often leads to higher costs because of
companies' drive for profits, which,
dressed up in language about "contract
preparation" and "administration," are
invariably passed on to the consumer.
Worse, and again because of a pri-
vate company's profit motive, privatiz-
ing trash collection will lead to a de-
cline in the quality of services. The
city's collectors will return to collect
trash from any resident who forgets to
put it out. They regularly go to the door
for the differently abled. And they vol-
untarily pick up the mounds of student
trash lying around at the end of every
school year. Few private companies,
for whom people are a means to an end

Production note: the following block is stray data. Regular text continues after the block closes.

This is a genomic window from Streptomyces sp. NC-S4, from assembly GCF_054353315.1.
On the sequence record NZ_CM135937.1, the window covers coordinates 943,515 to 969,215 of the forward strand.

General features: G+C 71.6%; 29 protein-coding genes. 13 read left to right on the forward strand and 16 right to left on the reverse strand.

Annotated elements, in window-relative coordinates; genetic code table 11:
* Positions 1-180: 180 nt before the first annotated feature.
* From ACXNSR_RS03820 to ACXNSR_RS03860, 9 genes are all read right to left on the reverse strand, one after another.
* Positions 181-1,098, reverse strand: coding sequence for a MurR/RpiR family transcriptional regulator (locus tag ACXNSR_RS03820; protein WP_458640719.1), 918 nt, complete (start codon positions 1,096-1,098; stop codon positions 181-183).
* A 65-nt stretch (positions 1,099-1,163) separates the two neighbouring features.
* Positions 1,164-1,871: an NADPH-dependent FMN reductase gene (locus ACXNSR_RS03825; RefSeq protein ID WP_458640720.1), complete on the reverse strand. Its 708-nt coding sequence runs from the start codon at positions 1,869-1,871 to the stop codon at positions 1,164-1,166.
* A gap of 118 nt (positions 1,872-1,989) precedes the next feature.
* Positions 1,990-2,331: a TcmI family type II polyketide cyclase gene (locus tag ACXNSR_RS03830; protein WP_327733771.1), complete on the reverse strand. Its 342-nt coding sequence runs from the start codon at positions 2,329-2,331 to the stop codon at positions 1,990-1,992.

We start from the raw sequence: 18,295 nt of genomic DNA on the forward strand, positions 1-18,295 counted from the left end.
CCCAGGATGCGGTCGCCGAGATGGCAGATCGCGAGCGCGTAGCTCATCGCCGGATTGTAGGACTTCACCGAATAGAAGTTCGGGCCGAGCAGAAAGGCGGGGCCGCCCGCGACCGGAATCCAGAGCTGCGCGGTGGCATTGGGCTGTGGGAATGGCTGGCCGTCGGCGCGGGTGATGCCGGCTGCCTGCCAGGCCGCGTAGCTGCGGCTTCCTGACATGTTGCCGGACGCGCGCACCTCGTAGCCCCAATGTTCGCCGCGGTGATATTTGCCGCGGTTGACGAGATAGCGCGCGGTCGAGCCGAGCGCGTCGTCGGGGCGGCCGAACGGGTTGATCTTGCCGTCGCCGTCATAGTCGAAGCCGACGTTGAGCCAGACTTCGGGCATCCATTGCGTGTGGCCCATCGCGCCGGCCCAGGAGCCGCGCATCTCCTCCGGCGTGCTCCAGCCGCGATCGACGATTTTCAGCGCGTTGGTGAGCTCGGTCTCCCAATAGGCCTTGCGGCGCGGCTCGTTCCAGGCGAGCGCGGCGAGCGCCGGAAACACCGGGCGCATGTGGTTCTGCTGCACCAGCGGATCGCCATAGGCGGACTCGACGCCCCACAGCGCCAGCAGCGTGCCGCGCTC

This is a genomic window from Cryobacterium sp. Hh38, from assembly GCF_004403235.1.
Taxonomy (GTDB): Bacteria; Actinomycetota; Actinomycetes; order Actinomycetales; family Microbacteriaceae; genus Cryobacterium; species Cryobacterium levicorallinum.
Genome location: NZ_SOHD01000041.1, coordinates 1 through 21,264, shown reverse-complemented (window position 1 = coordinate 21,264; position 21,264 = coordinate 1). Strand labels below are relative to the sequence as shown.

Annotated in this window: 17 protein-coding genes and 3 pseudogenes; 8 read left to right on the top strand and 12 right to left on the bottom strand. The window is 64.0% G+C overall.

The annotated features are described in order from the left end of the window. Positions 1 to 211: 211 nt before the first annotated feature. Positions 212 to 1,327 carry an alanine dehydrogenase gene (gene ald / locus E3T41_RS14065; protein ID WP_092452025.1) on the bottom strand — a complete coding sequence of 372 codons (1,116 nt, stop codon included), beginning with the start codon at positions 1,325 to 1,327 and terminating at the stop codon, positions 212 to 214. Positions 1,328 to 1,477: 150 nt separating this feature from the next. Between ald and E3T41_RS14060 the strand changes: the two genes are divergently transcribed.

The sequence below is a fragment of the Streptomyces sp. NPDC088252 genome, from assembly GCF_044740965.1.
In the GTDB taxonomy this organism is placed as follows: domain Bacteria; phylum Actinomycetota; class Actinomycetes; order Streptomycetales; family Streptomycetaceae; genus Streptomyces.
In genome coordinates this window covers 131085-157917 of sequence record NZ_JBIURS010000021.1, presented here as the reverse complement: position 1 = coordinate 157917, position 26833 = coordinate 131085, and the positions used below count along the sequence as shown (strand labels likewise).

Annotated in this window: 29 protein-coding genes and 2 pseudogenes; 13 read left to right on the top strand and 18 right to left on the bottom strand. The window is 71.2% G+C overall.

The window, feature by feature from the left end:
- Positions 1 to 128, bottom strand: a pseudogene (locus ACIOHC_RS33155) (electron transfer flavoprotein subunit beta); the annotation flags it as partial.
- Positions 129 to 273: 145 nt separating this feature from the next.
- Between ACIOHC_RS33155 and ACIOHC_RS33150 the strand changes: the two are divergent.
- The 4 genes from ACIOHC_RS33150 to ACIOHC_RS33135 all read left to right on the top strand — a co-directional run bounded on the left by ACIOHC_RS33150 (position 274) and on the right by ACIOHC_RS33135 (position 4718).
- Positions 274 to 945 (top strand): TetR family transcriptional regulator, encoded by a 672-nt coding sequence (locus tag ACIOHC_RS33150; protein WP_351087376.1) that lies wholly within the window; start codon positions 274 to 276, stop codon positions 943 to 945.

rather than an end in itself, will have
the time or inclination to undertake
such responsibilities.

The track record stands for itself.
During the Reagan era, the privatization
of municipal services reached new
heights as deficit-ridden cities, bereft of
the federal monies they had once re-
ceived, struggled to make ends meet by
cutting deal after deal with big busi-
ness. The long list of consequences in
cities such as Philadelphia, Houston
and Detroit include deteriorating ser-
vices; whopping wage cuts, busted
unions, and lost jobs for workers; and
the dumping of a disproportionate
share of the nation's waste in areas
primarily inhabited by people of color.
Three of the nation's four largest
dumps are located in Black Belt coun-
ties in Louisiana, North Carolina, and